Eastern Africa Grain Council Uganda launches nine new standards for staple foods in the region
14-03-2018 06:12:57 | by: Bob Koigi | hits: 24682 | Tags:

The Eastern Africa Grain Council, has launched the nine product standards for staple foods and two standards for sampling and test methods.

The gazetted revised Standards are expected to become legally binding in all partner States four months after publication in the gazette.

The recent gazettement of the grain standards is expected to increase grain trade between Uganda and the East Africa region by reducing standards related Technical barriers, which had previously hampered such trade.

“The EAC has been implementing the EAC Customs Union since 1st July 2005.” Indicated the Assistant Commissioner, Ministry of EAC Integration. This she said was an effort “To eliminate internal Tariffs on goods produced within our territories in order to promote intra EAC Trade, adopt a common tax policy on third party goods and eliminate all non-tariff barriers to trade.”

Speaking on behalf of the Executive Director of the Uganda National Bureau of Statistics, his deputy Mrs Patricia Ejalu emphasised on the Bureau’s plan to enforce compliance to the harmonised standards by tightening checks on grain quality parameters at the border check points to ensure that consumers feed on safe food.

Uganda will therefore be a key beneficiary of the harmonized standards, as the country remains one of the key exporters of maize and sorghum in the region. Speaking at the forum, the EAGC Executive Director, Mr. Gerald Masila averred that , “smooth adoption and application of the gazetted standards would see farmers accessing better and greater markets within the Region estimated at a population of 186,998,614 while consumers will be provided with safe and high quality food grain products.”

In his opening remarks, Yohannes Assefa the Director of Agriculture and Agribusiness at the USAID-East Africa Trade and Investment Hub said that:” The Hub as regional body has been supporting the development and implementation of grain standards for staple foods.”

He added that the USAID has bilateral partners at the National Level who are mandated to build the capacity of grain famers enhance productivity and the utilization of quality agricultural inputs such as seeds for the production of safe food for trade.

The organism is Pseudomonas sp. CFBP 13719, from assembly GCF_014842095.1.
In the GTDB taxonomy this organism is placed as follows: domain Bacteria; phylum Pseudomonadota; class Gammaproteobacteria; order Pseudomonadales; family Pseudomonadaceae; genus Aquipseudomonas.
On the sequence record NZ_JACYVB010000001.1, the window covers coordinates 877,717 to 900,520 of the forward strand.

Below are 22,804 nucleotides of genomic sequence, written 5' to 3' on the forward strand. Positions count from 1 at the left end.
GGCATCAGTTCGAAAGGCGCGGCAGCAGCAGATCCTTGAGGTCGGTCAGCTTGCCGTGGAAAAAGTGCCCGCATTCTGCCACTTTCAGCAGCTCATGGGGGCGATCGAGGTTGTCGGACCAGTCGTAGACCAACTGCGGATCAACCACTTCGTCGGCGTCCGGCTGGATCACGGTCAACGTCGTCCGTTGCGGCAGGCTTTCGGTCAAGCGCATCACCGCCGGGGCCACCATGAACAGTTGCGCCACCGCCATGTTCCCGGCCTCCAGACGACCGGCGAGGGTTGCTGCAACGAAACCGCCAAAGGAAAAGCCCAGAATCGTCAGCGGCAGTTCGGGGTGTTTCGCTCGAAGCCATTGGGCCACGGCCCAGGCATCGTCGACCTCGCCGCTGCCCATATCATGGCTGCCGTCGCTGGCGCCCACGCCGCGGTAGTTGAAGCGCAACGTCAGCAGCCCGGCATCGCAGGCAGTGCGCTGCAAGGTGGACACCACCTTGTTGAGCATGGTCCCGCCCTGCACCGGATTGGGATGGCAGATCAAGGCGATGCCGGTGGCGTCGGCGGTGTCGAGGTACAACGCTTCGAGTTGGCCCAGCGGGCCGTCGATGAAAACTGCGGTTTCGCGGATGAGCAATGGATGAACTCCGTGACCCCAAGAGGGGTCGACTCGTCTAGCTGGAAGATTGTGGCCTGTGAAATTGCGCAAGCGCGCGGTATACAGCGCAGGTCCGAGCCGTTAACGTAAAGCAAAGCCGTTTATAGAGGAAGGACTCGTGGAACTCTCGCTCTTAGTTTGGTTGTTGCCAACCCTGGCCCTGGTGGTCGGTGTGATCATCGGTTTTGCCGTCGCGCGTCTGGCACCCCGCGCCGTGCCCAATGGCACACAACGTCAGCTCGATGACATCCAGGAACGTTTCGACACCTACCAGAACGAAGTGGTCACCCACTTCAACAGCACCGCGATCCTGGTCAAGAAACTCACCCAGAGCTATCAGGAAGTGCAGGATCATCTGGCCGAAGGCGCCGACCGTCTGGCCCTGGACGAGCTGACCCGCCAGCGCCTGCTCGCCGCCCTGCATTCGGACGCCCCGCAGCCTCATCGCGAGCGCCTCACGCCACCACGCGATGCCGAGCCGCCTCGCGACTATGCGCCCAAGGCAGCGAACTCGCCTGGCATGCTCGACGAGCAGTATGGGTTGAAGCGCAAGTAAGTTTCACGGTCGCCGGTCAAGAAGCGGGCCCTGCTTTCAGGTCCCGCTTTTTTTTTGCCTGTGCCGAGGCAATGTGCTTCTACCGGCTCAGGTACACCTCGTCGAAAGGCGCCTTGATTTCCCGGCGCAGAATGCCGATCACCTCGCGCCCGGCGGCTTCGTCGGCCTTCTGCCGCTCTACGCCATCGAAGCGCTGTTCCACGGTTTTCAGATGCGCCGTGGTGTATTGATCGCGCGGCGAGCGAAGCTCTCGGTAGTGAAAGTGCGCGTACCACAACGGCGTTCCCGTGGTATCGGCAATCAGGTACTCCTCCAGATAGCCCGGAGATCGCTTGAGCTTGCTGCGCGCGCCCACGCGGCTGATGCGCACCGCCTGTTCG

‘EAGC plans to undertake capacity building and awareness forums in each country and to work with the EAC and National Bureaus of Standards to develop National standards implementation roadmaps as we call upon the EAC partner states to move with speed to ensure effective implementation” Lauded Mr Masila. “A scorecard approach and a regular market surveillance will be much needed as the next step as a mechanism to track overall implementation of the standards,” he added. The scorecard will ensure that the number of standards harmonized is not counted as a direct measure of success without looking at the impact on Regional grain trade opportunities, costs, or sector competitiveness. Mr. Masila further added that ‘’the EAGC’s Regional Grain Trading system, which is a web, based /electronic system known as G-SOKO will also promote the adoption of the revised EAC standards through the certified warehouses which have a role of bulking grains that conform with the quality parameters”.

Representing the Permanent Secretary, Ministry of Trade, Industry and Cooperatives, Mr Stanley Ahimbisibwe lauded that “the Uganda any other Eastern Africa Countries cannot increase productivity and be globally competitive without proper implementation of standards.”

The EAGC Executive Director appreciated the various partners and stakeholders who were involved in the harmonization and review of the grain standards led by the East African Community (EAC) Secretariat.

www.eagc.org